High blood pressure or hypertension is the most common of all of the cardiovascular diseases in the industrialized world. It's the leading cause of stroke and a major contributor to heart attack. In the United States alone, more than 40 million people suffer from high blood pressure, and while it's usually associated with people over the age of 65, new research reveals that high blood pressure is also putting young people at risk. What these studies are showing is that young people, who are obese, have Type 2 diabetes, engage in drug use, or have poor coping skills in dealing with stress have an increased risk for developing high blood pressure. The same research reveals that this, once considered to be a man's disease , is in fact a woman's disease as well. Statistics show that 30.3 percent of American women and 31.8 percent of American men have high blood pressure, and that between the years of 1995 to 2005, the death rate from high blood pressure increased 25.2 percent and that the actual deaths rose 56.4 percent.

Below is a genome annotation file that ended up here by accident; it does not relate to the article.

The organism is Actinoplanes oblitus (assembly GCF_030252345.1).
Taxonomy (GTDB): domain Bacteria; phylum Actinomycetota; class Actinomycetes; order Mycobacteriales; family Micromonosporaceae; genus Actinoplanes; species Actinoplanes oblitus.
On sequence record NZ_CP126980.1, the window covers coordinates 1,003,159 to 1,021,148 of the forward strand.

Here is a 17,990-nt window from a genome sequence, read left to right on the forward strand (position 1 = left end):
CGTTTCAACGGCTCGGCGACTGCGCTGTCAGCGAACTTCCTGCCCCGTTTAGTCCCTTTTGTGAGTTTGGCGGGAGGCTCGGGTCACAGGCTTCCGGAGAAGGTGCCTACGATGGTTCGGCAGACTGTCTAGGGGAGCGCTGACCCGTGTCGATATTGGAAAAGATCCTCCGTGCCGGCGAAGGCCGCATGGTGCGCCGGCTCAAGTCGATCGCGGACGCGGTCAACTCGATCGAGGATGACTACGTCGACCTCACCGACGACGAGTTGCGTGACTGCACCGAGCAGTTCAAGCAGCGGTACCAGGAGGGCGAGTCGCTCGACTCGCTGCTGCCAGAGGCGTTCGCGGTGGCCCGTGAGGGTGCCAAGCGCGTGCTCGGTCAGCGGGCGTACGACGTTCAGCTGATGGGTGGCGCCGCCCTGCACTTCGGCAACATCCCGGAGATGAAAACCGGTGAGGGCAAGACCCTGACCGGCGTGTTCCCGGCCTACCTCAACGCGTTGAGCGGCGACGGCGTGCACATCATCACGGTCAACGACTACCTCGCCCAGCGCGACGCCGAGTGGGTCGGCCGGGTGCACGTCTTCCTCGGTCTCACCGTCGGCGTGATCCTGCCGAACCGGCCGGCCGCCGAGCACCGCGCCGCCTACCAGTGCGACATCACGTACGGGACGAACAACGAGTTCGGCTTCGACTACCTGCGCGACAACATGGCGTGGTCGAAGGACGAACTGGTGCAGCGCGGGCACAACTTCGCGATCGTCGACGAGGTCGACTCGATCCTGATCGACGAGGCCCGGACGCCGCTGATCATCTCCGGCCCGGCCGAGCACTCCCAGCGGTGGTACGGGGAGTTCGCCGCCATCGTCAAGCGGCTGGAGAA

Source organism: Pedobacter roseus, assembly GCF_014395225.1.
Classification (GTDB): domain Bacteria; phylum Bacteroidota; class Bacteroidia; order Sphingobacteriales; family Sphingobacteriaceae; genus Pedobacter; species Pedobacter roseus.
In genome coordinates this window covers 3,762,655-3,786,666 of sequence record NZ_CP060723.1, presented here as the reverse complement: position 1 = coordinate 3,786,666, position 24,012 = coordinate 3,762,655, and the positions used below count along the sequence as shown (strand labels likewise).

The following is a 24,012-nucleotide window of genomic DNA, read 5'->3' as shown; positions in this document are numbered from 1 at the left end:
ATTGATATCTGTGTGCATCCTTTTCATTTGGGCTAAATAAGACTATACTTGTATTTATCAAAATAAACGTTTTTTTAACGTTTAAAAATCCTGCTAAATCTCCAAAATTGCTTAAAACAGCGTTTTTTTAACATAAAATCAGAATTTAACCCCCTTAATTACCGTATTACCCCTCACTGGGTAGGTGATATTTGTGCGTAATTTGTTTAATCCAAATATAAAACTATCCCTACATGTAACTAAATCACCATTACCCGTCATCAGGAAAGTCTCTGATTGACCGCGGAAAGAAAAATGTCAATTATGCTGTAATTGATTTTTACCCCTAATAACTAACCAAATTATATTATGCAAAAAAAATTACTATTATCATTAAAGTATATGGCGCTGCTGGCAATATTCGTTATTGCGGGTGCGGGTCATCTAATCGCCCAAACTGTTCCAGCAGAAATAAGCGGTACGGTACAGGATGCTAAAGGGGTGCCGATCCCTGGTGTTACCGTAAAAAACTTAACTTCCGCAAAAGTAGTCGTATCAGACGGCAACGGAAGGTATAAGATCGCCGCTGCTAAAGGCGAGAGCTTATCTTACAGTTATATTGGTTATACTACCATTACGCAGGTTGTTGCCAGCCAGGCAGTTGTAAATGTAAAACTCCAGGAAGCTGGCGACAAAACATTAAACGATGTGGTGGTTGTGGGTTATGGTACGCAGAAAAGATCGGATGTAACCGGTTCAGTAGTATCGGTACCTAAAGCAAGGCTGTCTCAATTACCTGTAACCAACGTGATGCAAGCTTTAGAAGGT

Because high blood pressure usually has no symptoms until complications develop, it's known as the silent killer . So, it's important to monitor your blood pressure and watch for the warning signs usually associated with it. These warning signs include headaches, sweating, rapid pulse, and shortness of breath, dizziness, visual disturbances, and heart arrhythmia.
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